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I want to craft a Latin motto for a literary work. This motto would mean "I seek peace, I make war by duty".

I thought about this: "Pacem adfecto, officiosus bellum gero".

I have no strong doubt about "Pacem adfecto" and "bellum gero", but I am uneasy with "officiosus". While it means "dutiful", I fear that it would be mainly service oriented, used for the duties of an employee for example.

Any thought on this?

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  • Would pius be better than officiosus? – Figulus Sep 1 '20 at 2:36
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How about:

"Volo pacem, officio paro bellum." I want peace, out of duty I prepare for war.

The verbage here is taken from the saying "vis pacem, para bellum." If you want peace, prepare for war."


Your phrase literally means "I make towards peace, dutiful I prepare for war."

Officiosus feels clunky too me, and its a bit too direct -- it sounds standoffish. It would be easier to use the ablative form of officium, officio, which I think gives a better sense of obligation to one's duty without obviously glorifying oneself. Adfecto feels too verbose and its meaning shifted very early on in Latin to a negative connotation. Not only that but its meaning changed substantially. I don't like gero (certainly not in the present), because it effectively says that you are presently waging war. It seems to me that war is your last resort (although I might be misreading your intentions), but if I am correct then you want a word saying that you're prepared to fight, and not that you are fighting.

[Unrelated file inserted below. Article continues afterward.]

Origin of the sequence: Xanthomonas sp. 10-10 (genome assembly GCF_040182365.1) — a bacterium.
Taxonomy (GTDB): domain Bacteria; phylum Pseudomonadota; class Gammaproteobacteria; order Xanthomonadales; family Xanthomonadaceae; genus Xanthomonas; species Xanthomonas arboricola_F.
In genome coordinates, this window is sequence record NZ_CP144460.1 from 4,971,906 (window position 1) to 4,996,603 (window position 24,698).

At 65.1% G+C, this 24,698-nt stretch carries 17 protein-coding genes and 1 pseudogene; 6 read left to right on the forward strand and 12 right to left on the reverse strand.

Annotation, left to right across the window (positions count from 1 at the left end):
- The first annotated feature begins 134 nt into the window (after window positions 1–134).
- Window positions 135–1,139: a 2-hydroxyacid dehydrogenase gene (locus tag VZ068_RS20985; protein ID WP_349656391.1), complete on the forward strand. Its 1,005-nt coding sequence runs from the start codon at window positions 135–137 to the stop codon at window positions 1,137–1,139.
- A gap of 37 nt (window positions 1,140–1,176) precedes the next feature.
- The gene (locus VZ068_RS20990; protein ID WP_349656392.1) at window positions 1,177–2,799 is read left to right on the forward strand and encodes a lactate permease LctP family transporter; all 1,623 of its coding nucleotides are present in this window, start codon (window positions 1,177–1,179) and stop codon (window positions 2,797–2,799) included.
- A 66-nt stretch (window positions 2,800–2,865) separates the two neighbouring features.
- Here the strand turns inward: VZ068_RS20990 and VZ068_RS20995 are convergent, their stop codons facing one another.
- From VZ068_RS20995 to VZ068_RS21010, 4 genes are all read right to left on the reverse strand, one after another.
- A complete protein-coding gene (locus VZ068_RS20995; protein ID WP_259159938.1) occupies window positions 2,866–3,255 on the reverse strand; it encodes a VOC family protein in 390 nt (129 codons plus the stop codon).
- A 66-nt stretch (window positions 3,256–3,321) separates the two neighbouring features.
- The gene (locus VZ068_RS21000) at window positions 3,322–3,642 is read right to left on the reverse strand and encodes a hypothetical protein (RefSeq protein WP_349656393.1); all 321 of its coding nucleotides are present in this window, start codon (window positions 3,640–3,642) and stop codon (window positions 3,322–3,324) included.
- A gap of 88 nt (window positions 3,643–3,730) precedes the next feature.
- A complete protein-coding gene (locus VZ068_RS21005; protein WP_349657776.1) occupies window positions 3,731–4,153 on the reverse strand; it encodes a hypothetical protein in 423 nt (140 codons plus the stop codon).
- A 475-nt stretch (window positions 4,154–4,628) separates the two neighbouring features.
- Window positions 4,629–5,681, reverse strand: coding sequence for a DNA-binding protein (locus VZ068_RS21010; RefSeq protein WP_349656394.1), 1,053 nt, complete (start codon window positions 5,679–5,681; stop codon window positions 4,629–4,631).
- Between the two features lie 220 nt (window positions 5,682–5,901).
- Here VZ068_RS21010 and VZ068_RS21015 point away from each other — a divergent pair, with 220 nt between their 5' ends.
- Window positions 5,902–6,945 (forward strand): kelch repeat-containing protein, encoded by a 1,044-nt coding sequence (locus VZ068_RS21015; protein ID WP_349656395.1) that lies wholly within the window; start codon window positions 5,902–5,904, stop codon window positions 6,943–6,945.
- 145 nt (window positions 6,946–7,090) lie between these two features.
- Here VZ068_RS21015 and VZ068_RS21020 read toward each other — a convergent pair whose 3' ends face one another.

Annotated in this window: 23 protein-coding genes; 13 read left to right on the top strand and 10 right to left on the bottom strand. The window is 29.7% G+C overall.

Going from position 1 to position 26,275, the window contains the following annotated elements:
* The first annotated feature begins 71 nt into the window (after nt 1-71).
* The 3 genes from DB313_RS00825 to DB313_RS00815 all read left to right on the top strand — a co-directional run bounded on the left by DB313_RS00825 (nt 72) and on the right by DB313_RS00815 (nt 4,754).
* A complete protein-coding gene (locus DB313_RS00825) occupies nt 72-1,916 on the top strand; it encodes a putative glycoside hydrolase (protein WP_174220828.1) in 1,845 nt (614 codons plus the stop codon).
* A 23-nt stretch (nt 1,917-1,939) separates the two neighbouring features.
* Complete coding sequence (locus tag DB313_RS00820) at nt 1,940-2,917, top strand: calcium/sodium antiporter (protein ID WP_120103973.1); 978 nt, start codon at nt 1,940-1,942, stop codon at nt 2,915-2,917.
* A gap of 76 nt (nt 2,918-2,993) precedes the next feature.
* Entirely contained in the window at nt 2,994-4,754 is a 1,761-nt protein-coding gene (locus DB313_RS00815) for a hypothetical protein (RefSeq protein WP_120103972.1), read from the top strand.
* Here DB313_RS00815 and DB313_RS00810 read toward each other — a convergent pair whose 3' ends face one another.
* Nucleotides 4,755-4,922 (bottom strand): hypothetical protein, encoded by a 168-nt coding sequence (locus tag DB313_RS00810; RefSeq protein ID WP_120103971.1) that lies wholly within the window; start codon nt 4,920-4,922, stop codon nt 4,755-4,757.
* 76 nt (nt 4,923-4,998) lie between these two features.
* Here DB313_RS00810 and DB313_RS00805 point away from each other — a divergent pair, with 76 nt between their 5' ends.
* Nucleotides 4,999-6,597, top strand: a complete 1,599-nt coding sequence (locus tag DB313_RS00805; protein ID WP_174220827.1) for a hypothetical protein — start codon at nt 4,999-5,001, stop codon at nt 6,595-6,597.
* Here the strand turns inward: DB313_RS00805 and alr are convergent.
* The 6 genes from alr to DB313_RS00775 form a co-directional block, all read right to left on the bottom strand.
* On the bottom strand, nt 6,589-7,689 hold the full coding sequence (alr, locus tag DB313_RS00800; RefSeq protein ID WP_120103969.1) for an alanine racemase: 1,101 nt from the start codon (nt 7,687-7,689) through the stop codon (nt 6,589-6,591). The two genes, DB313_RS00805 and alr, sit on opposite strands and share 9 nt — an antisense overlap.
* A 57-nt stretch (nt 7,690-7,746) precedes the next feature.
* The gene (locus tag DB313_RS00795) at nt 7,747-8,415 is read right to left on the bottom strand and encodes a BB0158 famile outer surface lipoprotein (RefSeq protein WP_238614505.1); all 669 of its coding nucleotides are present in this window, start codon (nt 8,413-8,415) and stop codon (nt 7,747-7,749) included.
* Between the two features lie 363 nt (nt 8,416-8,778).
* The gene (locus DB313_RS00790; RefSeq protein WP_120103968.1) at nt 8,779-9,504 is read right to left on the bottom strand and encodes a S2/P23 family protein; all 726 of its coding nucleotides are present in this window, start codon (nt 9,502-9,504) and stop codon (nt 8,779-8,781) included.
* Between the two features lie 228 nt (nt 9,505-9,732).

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  • The man actually wages war, because it is his duty since his country declared war, even though he is more inclined to peace and seeks peace. So gero is probably the good verb. Thanks for the rest of your remarks. – Steph Aug 29 '20 at 21:48
  • Gaudeo ut iuvare possim! Happy to help! – Nickimite Aug 29 '20 at 21:49

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